Three Questions: Ben Sheesley, Axis Maps
September 21, 2012
To give you all a chance to learn a little bit more about the brilliant folks whose works fill the Atlas of Design, we’re kicking off a series of three-question interviews with some of our contributors. Ben Sheesley, one of the minds behind Axis Maps, was kind enough to agree to be our first subject. Axis’ typographic map of Washington, D.C., is the first map featured in the Atlas, and you can see a preview below.
Atlas of Design: “Axis Maps” — isn’t that kind of a sinister company name?
Ben Sheesley: Yeah, but we always try to use our powers for good, not evil. The name really just comes from the mathematical and geometrical use of that word, as in ‘the earth revolves on its axis.’ We’ve always been more interested in cool maps than world dominance.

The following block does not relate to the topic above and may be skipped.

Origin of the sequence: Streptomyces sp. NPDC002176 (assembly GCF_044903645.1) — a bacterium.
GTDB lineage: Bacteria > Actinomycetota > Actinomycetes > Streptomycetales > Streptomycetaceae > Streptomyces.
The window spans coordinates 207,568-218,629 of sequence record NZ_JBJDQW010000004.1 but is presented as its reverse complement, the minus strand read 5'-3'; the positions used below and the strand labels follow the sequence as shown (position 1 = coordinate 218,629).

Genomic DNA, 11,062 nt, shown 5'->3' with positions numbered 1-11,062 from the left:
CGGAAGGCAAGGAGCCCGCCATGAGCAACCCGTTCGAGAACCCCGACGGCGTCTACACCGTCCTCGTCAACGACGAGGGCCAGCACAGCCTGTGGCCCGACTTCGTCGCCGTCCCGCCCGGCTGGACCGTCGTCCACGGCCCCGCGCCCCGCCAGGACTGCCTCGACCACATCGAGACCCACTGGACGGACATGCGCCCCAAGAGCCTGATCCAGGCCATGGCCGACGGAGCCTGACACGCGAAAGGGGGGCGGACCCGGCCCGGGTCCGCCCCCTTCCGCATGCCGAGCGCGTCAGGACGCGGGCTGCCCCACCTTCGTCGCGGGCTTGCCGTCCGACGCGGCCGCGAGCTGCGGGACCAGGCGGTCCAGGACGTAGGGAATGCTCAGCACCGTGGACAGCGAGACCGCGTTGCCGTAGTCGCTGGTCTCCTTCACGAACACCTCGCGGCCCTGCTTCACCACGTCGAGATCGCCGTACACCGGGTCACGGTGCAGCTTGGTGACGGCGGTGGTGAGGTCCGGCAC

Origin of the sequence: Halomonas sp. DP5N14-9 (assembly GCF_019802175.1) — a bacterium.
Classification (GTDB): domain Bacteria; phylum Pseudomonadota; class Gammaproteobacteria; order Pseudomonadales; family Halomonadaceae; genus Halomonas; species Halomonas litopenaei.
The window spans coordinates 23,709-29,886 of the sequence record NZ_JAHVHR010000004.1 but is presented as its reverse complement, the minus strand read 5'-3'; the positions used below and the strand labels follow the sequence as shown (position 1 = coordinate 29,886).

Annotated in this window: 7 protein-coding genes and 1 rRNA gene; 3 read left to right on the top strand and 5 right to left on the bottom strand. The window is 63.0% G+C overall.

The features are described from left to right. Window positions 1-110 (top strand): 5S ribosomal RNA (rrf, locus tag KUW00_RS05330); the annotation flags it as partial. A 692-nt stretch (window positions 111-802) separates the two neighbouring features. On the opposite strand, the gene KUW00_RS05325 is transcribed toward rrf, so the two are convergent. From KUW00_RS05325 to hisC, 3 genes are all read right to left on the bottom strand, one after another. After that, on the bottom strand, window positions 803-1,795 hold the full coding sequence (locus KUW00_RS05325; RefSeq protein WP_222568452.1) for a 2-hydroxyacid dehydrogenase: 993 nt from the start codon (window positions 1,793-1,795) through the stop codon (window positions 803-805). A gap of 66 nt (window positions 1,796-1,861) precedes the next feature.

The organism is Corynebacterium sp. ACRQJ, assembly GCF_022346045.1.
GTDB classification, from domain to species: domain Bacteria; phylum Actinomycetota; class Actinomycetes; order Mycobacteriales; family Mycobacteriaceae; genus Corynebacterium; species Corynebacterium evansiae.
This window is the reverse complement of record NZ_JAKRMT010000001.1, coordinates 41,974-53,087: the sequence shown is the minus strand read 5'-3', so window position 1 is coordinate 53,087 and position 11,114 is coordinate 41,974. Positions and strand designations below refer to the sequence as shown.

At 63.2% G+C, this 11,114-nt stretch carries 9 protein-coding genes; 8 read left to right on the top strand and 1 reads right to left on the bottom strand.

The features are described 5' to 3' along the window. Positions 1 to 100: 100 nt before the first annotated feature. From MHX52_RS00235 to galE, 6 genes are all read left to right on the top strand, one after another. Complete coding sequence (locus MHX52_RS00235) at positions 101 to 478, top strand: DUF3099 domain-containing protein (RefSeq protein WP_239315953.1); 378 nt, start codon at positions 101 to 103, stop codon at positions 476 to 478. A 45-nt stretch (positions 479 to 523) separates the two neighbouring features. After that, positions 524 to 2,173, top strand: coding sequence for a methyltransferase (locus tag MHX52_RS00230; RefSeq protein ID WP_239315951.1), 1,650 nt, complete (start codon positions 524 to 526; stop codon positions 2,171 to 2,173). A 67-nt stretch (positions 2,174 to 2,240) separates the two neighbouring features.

AoD: Myriad Pro — defend your typeface choice!
Ben: Narrow and condensed fonts are great for typographic maps because they allow us to squeeze more letters on a line (or in an area). This makes for a nice, dense overall look and feel, but perhaps more importantly makes it easier to read all those short streets with really long names. Myriad Pro is a huge family with a number of condensed and semi-condensed variants. I’ve also always appreciated its friendly yet professional personality.
AoD: When are you guys going to make some shaded relief maps with type?
Ben: I’ve toyed with the idea of a typographic shaded relief map but so far have been focused mainly on streets. Mapping colored numbers like this has some real possibilities, I think. At one point, I wondered if a hachuring-type of representation would be another approach, with heavier, denser labeling in the steeper areas. There’s probably other ways to think about it, too. I’d love to see someone make an attempt!